Wednesday, October 12, 2005

Thinking About the End

A couple of Sundays ago, I was wandering the church with my 3-year old daughter who believes she is too good for the nursery. The other toddlers and babies and preschoolers happily play in the nursery while their parents sit in church, but not Miss Hoity-Toity. Oh no. This is payback for the many judgmental thoughts I had as a teenage nursery attendant. I would roll my eyes at mothers who wouldn't let their little ones cry a little or a lot when they were abandoned in the nursery.

Well, now I'm that mother. I've left her a time or two in the nursery, but when I've returned, she was gasping for breath and extra-clingy for the next day or two. She has a genuinely slow-to-warm-up personality and I can't see any reason to leave her in the nursery. So, I do my spiritual worship while I trail behind her and try to convince her to be still, just for a while, just until the congregational singing ends at least.

So, there we were, hanging out in the fellowship hall looking at a large display of pictures and memorabilia that had been set up for a funeral the day before. I studied the pictures and artifacts of this man's life, calculated how old he was when he died, figured out how old he was when he was married. Then, my eyes fell upon a plain brown plastic box labeled with the man's name. The box held his cremated remains.

How odd it is to have your life summed up on a long table full of pictures and items. How strange to be condensed small enough to fit into an unremarkable box. Eighty-two years and now he's gone.

Tonight, my husband has gone to Seattle to visit a dying woman. The last time I saw her, she looked fantastic. A couple of years ago, she was diagnosed with pancreatic cancer, but she'd responded very well to treatment. But the end is near now. She will slip from being a member of our world to being a memory.

Sometimes, I can hardly stand the thought that our time here is short. The world looms large and I have only seen a tiny speck of it. I've sunk my feet into the sand at Cannon Beach only a dozen times a most. I watched the sun set in Tahiti only ten nights. I breathed the brilliant air at Mt. Rainier a mere half a dozen times. I've never seen the Northern Lights or the Alaskan coastline. I haven't eaten lobster in Maine, nor have I gazed at the Grand Canyon.

So many books wait to be read and that doesn't count the brilliant prose yet to be written. My shelves alone could keep me busy for months, if not years. I haven't read Dickens or Conrad's "Heart of Darkness." I never developed an appreciation for poetry.

I haven't seen a live production of "The Nutcracker" at Christmas. I've never been to Hawaii. I've never even seen Niagara Falls.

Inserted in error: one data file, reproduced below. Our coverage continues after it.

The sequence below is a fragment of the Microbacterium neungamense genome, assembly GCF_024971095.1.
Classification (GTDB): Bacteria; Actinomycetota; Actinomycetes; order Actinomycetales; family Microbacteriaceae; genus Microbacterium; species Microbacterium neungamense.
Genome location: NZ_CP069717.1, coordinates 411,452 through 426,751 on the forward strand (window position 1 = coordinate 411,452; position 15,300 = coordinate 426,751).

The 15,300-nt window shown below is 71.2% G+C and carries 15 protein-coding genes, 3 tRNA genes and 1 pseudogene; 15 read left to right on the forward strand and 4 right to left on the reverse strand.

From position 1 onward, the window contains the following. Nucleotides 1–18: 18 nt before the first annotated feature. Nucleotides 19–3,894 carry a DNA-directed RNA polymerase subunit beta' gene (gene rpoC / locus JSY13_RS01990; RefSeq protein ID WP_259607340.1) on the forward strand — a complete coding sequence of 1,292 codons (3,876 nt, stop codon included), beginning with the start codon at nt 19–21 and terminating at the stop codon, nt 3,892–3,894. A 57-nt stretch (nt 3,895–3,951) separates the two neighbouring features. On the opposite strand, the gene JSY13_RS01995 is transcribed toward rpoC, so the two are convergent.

My children's journeys have scarcely begun. I want to see the directions they take. I want to be waiting at the dock when their ships come in. I want to cheer at the the finish line. I want to hold grandbabies and prove that mothers-in-law can also be friends.

I think of the really beautifully written books I've read. When I read a great book, I am eager to know what happens and simultaneous dread the book's end. That's a shadow of how I feel when I ponder the story of my life stretching ahead. I look forward to the unfolding tale, but I shirk from the end. The thought of closing the book feels like a boulder on my chest and I can't breathe. So mostly, I don't think about it. Until I see a brown plastic box holding what used to be over six feet of man.

Occasionally, I think I should just go ahead and save my husband the trouble by writing my obituary now. But then I realize how incomplete it would be . . . at least I hope that it would be incomplete. I have more life to live, more stories to tell, more boxes to check. I need more material before my obituary will be worth the money the newspaper will charge to run it.

Plus, I need a better picture.

16 Comments:

Blogger Tara said...

:( your post makes me want to cry, because thats exactly how i feel, there are not enough days to enjoy even a small amount of everything this world has to offer :( you have a very nice blog i was glad to find it :)

9:17 PM  
Blogger Krisco said...

I agree with what tara said.

9:53 PM  
Blogger Dee said...

I did do volunteer work in the nursery at our chuch and several of the mothers were like you. They would stay in the nursery with their child and I thought it was great because it helped us out too. I can fully understand why you do. Like you, I want to be there to cheer my children on.

Mine are grown now but they still need to know I am in their corner, or on the dock waiting for them. I will never do many of the things I wanted to do because much of what I could have used for traveling and such went to my kids for college and in one girls case, counseling but I would never regret it. Never. I love them and want the best for them, no matter what age.